Mellman: The minimal effects of debates
Winning a candidate debate is not tantamount to winning an election, nor should it be.
You’ve heard that these debates can generate a “surge,” that they’re “enormously important,” and “deeply consequential.”
While they can have a significant impact on fundraising and news coverage, they usually have little direct effect on races.
Consider the last Republican primary debate. According to the 538/Washington Post/Ipsos poll, former UN Ambassador Nikki Haley was the clear winner with 34 percent selecting her as the best performer and only 5 percent identifying her as the worst. Florida Gov. Ron DeSantis posted a second place showing, with 23 percent saying he was the best and 6 percent the worst performer.
Based on all the hype, you’d expect those debate victories to translate into improvement in the horse race.
Not so much. The percentage even considering a vote for Haley rose a mere 1.5 points, from 36.5 percent to 38 percent.
DeSantis actually lost 1.4 points after his second-place finish. The number just considering him fell from 49.7 percent to 48.3 percent.
Entrepreneur Vivek Ramaswamy was dubbed the biggest loser — 29 percent rated his performance the worst, while just 14 percent selected him as the best.
What happened to his support? The biggest loser suffered nearly the same fate as the second-place finisher — those considering Ramaswamy fell by 1.2 percentage points.
About equally bad was former New Jersey Gov. Chris Christie, who was called the winner by just 8 percent of voters and the worst candidate on stage by 24 percent.
Yet his support increased by 1.2 points, from 13.7 percent to 14.9 percent.
The largest number of GOP voters were considering casting their ballots for Donald Trump, who didn’t participate in the exchange. Before the debate, 64.6 percent were considering voting for him and afterwards it was 63.1 percent, a decline of 1.5 points.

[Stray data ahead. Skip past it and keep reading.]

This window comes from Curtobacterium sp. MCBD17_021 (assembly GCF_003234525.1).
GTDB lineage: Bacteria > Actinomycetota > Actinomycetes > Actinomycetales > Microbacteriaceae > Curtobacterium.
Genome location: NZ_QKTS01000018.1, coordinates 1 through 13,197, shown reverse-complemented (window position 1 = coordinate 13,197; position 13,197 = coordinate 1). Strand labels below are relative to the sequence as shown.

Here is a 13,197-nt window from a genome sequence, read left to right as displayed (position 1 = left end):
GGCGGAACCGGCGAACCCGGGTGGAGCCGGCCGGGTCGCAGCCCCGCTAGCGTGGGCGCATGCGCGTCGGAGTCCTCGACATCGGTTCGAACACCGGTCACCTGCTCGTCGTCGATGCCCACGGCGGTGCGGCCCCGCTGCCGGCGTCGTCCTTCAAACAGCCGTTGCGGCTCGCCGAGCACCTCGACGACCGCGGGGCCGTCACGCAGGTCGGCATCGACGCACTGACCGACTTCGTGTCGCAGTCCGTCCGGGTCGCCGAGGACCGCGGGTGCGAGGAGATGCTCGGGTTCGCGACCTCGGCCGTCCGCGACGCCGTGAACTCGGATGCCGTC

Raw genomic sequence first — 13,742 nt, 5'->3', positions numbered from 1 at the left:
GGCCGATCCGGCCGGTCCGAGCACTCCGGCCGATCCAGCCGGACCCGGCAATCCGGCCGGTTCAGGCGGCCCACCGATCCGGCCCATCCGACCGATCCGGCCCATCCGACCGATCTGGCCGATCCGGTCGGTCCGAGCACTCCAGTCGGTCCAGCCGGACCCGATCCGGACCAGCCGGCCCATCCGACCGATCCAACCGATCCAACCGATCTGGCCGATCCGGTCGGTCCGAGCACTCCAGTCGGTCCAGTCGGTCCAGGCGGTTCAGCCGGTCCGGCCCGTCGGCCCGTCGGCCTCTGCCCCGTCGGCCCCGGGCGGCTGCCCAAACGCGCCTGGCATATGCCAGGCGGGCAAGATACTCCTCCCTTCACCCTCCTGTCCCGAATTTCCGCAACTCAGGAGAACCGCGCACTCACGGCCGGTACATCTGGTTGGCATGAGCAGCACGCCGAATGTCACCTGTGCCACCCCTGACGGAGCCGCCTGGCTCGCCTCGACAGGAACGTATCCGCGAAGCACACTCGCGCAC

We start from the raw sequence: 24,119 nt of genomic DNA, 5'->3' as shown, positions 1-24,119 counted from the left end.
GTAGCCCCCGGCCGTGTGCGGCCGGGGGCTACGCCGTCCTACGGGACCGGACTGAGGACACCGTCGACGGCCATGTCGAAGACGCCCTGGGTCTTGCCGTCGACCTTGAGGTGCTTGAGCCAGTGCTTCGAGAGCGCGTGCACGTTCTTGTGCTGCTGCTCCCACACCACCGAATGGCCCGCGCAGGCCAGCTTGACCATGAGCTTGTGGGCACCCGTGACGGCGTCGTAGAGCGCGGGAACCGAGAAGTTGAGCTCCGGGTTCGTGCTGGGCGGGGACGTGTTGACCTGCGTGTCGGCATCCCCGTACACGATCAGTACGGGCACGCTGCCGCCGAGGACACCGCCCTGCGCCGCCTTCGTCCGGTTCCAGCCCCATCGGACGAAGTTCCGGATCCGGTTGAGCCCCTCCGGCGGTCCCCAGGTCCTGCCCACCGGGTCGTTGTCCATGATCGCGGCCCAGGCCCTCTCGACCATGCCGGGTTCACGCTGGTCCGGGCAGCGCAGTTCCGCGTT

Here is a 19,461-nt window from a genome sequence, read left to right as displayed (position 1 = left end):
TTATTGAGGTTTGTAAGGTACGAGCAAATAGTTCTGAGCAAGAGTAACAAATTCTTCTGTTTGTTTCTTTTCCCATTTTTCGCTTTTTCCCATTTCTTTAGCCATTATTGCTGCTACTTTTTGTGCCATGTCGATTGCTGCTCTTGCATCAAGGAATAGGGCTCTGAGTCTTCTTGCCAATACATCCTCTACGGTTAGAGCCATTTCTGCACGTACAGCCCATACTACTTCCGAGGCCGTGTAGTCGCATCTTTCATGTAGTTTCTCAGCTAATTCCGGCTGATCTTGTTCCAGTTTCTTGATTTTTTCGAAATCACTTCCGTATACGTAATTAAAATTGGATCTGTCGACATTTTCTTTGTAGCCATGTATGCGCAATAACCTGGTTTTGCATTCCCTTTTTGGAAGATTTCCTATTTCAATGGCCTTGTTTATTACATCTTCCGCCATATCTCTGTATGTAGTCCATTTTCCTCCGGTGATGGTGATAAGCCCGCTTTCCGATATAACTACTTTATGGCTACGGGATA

By the reckoning of this single before-and-after poll, this “deeply consequential” debate did not move any candidate in either direction by even two points.
One of the winners got tiny, positive movement in the horse race while the second-place finisher lost ground. One of the biggest losers gained a tiny percentage, the other lost a bit of support. All were well within the margin of error.
Because one poll could have missed the movement, it’s worth examining the impact according to 538.com, which aggregates and averages all the polls.
According to their calculation, Haley picked up about 1/10th of a point for her debate victory. Second-place finisher DeSantis added 2/10ths of a point to his vote total.
The minimal effects of this debate should come as no surprise. Michael Dukakis, Al Gore, John Kerry, and Hillary Clinton all won their much higher profile general election debates, yet none won the White House.
Our over-interpretation of debates stems partly from the illusion that the skills displayed on the debate stage somehow reflect the requirements of the presidency and that voters render political verdicts based on what appears to be intellectual trial by combat.
Even on “The West Wing,” being president has little to do with the skills on display in a debate.
In his study of presidential character, the late Princeton political scientist Fred Greenstein identified six traits central to successful presidencies:
Effectiveness as a Public Communicator
Most play no role in debates.
At first blush, debates appear to be one important test of communication skills, though presidential communication rarely occurs in debate format. Presidents communicate primarily through set speeches, answers to questions, or occasional off-hand remarks.
Candidates do have some opportunity to display vision in a debate, but it’s awfully difficult. Between gotcha questions from moderators, parrying zingers from opponents, and delivering one’s own well-practiced soundbites, there’s little opportunity to paint a broader vision for the country. That comes in inaugurals, States of the Union, and other set piece addresses.
Finally, Greenstein cites “emotional intelligence,” which he defines as being “free of distracting emotional perturbations.” Rarely are such emotional perturbations displayed during debates, though Donald Trump’s certainly were. They may have cost him debate victories, but not the White House.
Debates rarely decide elections, and that’s mostly, as it should be.
Mellman is president of The Mellman Group and has helped elect 30 U.S. senators, 12 governors and dozens of House members. Mellman served as pollster to Senate Democratic leaders for over 20 years, as president of the American Association of Political Consultants, a member of the Association’s Hall of Fame, and is president of Democratic Majority for Israel.